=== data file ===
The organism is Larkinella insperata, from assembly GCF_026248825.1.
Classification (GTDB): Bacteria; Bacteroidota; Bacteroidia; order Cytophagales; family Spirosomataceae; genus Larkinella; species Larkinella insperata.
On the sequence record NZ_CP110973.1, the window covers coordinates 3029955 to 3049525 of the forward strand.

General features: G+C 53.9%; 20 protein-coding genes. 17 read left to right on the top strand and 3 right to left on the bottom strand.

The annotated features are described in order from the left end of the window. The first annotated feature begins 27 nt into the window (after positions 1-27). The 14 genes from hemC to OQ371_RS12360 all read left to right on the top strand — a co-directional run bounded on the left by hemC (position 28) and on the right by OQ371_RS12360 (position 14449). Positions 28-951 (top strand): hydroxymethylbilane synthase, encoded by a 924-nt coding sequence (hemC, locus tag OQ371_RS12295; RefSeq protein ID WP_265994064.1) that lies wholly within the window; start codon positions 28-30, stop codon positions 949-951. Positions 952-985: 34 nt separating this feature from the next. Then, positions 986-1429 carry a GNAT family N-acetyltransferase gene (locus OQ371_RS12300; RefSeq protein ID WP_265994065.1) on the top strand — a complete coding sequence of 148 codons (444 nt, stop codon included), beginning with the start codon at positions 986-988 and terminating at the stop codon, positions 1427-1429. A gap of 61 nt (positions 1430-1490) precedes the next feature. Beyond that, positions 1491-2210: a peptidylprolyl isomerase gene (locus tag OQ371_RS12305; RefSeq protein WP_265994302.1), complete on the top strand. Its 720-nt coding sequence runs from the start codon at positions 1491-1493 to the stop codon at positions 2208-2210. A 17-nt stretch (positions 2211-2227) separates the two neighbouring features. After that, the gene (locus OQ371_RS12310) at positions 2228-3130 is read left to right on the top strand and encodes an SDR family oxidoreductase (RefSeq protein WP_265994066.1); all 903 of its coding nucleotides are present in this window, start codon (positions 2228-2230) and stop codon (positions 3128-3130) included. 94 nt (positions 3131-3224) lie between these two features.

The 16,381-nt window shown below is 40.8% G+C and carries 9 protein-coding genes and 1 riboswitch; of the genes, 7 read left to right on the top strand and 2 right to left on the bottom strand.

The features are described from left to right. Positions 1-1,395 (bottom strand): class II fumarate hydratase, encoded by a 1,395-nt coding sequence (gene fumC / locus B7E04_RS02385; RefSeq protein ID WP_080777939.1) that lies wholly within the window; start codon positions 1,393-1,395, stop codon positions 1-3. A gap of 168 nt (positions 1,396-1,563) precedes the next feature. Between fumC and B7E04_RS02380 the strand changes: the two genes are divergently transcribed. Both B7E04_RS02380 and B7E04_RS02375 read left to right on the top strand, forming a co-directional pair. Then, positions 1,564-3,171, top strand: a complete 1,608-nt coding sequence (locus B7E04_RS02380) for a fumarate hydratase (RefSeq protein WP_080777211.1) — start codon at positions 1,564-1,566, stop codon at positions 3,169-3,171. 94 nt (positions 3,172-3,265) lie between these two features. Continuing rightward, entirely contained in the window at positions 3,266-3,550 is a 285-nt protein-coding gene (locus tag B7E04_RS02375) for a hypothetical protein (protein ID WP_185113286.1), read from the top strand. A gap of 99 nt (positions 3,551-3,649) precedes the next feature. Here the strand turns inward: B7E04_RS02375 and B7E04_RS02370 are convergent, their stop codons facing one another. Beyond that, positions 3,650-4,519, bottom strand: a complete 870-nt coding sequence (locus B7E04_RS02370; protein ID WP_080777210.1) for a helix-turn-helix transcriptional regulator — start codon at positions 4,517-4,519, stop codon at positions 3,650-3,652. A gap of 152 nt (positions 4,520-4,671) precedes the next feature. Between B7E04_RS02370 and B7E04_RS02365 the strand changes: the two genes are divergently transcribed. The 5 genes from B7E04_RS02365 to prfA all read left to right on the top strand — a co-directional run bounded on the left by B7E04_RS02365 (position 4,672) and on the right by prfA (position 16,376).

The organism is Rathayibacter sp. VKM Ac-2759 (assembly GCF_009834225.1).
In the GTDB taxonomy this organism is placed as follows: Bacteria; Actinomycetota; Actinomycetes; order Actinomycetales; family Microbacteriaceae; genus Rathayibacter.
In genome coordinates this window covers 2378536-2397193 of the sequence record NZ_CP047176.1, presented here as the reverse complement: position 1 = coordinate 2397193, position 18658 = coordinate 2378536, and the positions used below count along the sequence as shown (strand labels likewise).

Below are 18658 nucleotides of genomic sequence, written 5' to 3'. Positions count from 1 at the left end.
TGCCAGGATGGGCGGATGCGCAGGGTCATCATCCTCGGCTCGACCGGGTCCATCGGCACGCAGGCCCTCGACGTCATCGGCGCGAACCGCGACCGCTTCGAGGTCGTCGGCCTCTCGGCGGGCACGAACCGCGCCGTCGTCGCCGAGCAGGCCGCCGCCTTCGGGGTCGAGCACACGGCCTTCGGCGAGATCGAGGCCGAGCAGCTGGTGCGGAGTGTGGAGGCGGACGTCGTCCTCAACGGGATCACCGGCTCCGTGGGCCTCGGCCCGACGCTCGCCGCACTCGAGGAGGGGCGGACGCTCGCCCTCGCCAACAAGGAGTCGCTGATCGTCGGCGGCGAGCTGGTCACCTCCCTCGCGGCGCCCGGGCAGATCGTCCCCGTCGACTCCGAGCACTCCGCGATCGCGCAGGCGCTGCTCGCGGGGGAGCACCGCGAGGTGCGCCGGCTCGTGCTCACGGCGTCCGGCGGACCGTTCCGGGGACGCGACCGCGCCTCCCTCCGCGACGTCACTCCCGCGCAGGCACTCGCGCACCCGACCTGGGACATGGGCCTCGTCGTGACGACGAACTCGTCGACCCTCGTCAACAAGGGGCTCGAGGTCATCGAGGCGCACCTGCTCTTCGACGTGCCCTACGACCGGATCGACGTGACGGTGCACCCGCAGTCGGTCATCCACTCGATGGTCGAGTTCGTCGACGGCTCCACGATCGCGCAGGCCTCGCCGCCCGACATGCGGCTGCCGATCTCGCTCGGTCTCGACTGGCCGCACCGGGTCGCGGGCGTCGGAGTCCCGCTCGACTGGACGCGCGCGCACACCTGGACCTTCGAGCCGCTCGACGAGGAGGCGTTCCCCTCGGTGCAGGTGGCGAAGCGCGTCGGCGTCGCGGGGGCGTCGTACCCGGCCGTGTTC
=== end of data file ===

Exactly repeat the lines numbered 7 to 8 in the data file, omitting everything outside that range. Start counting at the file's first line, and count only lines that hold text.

The features are described from left to right. Positions 1-1,395 (bottom strand): class II fumarate hydratase, encoded by a 1,395-nt coding sequence (gene fumC / locus B7E04_RS02385; RefSeq protein ID WP_080777939.1) that lies wholly within the window; start codon positions 1,393-1,395, stop codon positions 1-3. A gap of 168 nt (positions 1,396-1,563) precedes the next feature. Between fumC and B7E04_RS02380 the strand changes: the two genes are divergently transcribed. Both B7E04_RS02380 and B7E04_RS02375 read left to right on the top strand, forming a co-directional pair. Then, positions 1,564-3,171, top strand: a complete 1,608-nt coding sequence (locus B7E04_RS02380) for a fumarate hydratase (RefSeq protein WP_080777211.1) — start codon at positions 1,564-1,566, stop codon at positions 3,169-3,171. 94 nt (positions 3,172-3,265) lie between these two features. Continuing rightward, entirely contained in the window at positions 3,266-3,550 is a 285-nt protein-coding gene (locus tag B7E04_RS02375) for a hypothetical protein (protein ID WP_185113286.1), read from the top strand. A gap of 99 nt (positions 3,551-3,649) precedes the next feature. Here the strand turns inward: B7E04_RS02375 and B7E04_RS02370 are convergent, their stop codons facing one another. Beyond that, positions 3,650-4,519, bottom strand: a complete 870-nt coding sequence (locus B7E04_RS02370; protein ID WP_080777210.1) for a helix-turn-helix transcriptional regulator — start codon at positions 4,517-4,519, stop codon at positions 3,650-3,652. A gap of 152 nt (positions 4,520-4,671) precedes the next feature. Between B7E04_RS02370 and B7E04_RS02365 the strand changes: the two genes are divergently transcribed. The 5 genes from B7E04_RS02365 to prfA all read left to right on the top strand — a co-directional run bounded on the left by B7E04_RS02365 (position 4,672) and on the right by prfA (position 16,376).

The organism is Rathayibacter sp. VKM Ac-2759 (assembly GCF_009834225.1).